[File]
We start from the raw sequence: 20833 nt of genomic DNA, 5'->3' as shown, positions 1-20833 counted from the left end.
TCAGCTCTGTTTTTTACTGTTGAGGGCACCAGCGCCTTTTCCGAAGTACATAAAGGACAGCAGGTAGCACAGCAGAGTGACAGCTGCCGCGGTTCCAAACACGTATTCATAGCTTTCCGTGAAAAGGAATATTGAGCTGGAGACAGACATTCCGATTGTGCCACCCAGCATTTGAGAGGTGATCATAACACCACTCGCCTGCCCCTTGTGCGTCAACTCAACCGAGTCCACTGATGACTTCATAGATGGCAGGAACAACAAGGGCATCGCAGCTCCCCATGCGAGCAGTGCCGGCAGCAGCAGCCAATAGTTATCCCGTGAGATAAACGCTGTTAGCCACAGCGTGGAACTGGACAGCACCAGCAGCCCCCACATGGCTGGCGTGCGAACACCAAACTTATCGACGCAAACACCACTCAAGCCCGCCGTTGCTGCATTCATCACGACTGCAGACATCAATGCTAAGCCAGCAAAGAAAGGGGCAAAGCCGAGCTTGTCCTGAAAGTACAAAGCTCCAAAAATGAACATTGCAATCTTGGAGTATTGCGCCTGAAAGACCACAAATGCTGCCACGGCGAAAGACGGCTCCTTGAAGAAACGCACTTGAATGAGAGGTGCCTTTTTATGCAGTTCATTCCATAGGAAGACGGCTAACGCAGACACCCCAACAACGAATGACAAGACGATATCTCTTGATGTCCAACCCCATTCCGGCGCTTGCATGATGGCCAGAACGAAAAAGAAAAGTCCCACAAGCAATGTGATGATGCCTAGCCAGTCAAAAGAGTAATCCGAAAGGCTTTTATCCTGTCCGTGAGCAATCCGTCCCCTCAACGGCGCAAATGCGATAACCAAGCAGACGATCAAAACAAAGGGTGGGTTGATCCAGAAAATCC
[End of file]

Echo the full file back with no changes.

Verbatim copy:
We start from the raw sequence: 20833 nt of genomic DNA, 5'->3' as shown, positions 1-20833 counted from the left end.
TCAGCTCTGTTTTTTACTGTTGAGGGCACCAGCGCCTTTTCCGAAGTACATAAAGGACAGCAGGTAGCACAGCAGAGTGACAGCTGCCGCGGTTCCAAACACGTATTCATAGCTTTCCGTGAAAAGGAATATTGAGCTGGAGACAGACATTCCGATTGTGCCACCCAGCATTTGAGAGGTGATCATAACACCACTCGCCTGCCCCTTGTGCGTCAACTCAACCGAGTCCACTGATGACTTCATAGATGGCAGGAACAACAAGGGCATCGCAGCTCCCCATGCGAGCAGTGCCGGCAGCAGCAGCCAATAGTTATCCCGTGAGATAAACGCTGTTAGCCACAGCGTGGAACTGGACAGCACCAGCAGCCCCCACATGGCTGGCGTGCGAACACCAAACTTATCGACGCAAACACCACTCAAGCCCGCCGTTGCTGCATTCATCACGACTGCAGACATCAATGCTAAGCCAGCAAAGAAAGGGGCAAAGCCGAGCTTGTCCTGAAAGTACAAAGCTCCAAAAATGAACATTGCAATCTTGGAGTATTGCGCCTGAAAGACCACAAATGCTGCCACGGCGAAAGACGGCTCCTTGAAGAAACGCACTTGAATGAGAGGTGCCTTTTTATGCAGTTCATTCCATAGGAAGACGGCTAACGCAGACACCCCAACAACGAATGACAAGACGATATCTCTTGATGTCCAACCCCATTCCGGCGCTTGCATGATGGCCAGAACGAAAAAGAAAAGTCCCACAAGCAATGTGATGATGCCTAGCCAGTCAAAAGAGTAATCCGAAAGGCTTTTATCCTGTCCGTGAGCAATCCGTCCCCTCAACGGCGCAAATGCGATAACCAAGCAGACGATCAAAACAAAGGGTGGGTTGATCCAGAAAATCC